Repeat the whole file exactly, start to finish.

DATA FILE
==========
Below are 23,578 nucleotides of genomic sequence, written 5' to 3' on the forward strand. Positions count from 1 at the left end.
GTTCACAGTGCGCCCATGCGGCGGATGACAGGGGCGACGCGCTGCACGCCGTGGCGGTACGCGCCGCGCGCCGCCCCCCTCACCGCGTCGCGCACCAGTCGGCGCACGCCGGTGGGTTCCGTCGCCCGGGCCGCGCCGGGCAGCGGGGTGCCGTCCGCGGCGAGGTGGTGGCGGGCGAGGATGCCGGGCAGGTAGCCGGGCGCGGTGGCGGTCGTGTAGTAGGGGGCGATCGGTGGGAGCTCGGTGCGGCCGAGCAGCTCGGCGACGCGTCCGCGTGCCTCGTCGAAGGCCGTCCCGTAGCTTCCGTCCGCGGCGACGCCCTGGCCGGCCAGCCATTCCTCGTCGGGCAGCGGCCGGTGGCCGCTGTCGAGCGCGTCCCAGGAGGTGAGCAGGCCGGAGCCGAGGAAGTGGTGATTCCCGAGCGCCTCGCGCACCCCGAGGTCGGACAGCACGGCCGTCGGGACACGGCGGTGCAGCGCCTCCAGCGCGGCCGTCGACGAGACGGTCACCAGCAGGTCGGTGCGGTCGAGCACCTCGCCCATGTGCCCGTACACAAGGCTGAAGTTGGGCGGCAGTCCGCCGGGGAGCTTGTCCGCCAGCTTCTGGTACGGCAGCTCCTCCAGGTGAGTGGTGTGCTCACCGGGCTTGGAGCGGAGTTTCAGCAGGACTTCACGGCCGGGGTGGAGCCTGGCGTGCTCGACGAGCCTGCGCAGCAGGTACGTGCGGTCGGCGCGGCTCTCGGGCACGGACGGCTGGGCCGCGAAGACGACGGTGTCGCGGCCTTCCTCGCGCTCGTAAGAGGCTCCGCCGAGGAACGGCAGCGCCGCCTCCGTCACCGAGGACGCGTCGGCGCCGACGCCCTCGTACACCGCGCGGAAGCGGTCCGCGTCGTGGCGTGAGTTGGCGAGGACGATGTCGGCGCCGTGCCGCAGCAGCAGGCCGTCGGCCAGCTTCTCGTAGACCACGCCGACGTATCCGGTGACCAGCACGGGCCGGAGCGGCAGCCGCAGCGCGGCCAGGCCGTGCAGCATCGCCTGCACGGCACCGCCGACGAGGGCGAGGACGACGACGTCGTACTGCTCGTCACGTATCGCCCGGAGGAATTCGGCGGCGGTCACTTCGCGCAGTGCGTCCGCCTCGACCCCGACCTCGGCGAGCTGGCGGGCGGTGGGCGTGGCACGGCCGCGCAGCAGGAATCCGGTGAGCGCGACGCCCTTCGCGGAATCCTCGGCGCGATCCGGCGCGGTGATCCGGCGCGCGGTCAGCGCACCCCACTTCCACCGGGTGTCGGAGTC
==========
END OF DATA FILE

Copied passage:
Below are 23,578 nucleotides of genomic sequence, written 5' to 3' on the forward strand. Positions count from 1 at the left end.
GTTCACAGTGCGCCCATGCGGCGGATGACAGGGGCGACGCGCTGCACGCCGTGGCGGTACGCGCCGCGCGCCGCCCCCCTCACCGCGTCGCGCACCAGTCGGCGCACGCCGGTGGGTTCCGTCGCCCGGGCCGCGCCGGGCAGCGGGGTGCCGTCCGCGGCGAGGTGGTGGCGGGCGAGGATGCCGGGCAGGTAGCCGGGCGCGGTGGCGGTCGTGTAGTAGGGGGCGATCGGTGGGAGCTCGGTGCGGCCGAGCAGCTCGGCGACGCGTCCGCGTGCCTCGTCGAAGGCCGTCCCGTAGCTTCCGTCCGCGGCGACGCCCTGGCCGGCCAGCCATTCCTCGTCGGGCAGCGGCCGGTGGCCGCTGTCGAGCGCGTCCCAGGAGGTGAGCAGGCCGGAGCCGAGGAAGTGGTGATTCCCGAGCGCCTCGCGCACCCCGAGGTCGGACAGCACGGCCGTCGGGACACGGCGGTGCAGCGCCTCCAGCGCGGCCGTCGACGAGACGGTCACCAGCAGGTCGGTGCGGTCGAGCACCTCGCCCATGTGCCCGTACACAAGGCTGAAGTTGGGCGGCAGTCCGCCGGGGAGCTTGTCCGCCAGCTTCTGGTACGGCAGCTCCTCCAGGTGAGTGGTGTGCTCACCGGGCTTGGAGCGGAGTTTCAGCAGGACTTCACGGCCGGGGTGGAGCCTGGCGTGCTCGACGAGCCTGCGCAGCAGGTACGTGCGGTCGGCGCGGCTCTCGGGCACGGACGGCTGGGCCGCGAAGACGACGGTGTCGCGGCCTTCCTCGCGCTCGTAAGAGGCTCCGCCGAGGAACGGCAGCGCCGCCTCCGTCACCGAGGACGCGTCGGCGCCGACGCCCTCGTACACCGCGCGGAAGCGGTCCGCGTCGTGGCGTGAGTTGGCGAGGACGATGTCGGCGCCGTGCCGCAGCAGCAGGCCGTCGGCCAGCTTCTCGTAGACCACGCCGACGTATCCGGTGACCAGCACGGGCCGGAGCGGCAGCCGCAGCGCGGCCAGGCCGTGCAGCATCGCCTGCACGGCACCGCCGACGAGGGCGAGGACGACGACGTCGTACTGCTCGTCACGTATCGCCCGGAGGAATTCGGCGGCGGTCACTTCGCGCAGTGCGTCCGCCTCGACCCCGACCTCGGCGAGCTGGCGGGCGGTGGGCGTGGCACGGCCGCGCAGCAGGAATCCGGTGAGCGCGACGCCCTTCGCGGAATCCTCGGCGCGATCCGGCGCGGTGATCCGGCGCGCGGTCAGCGCACCCCACTTCCACCGGGTGTCGGAGTC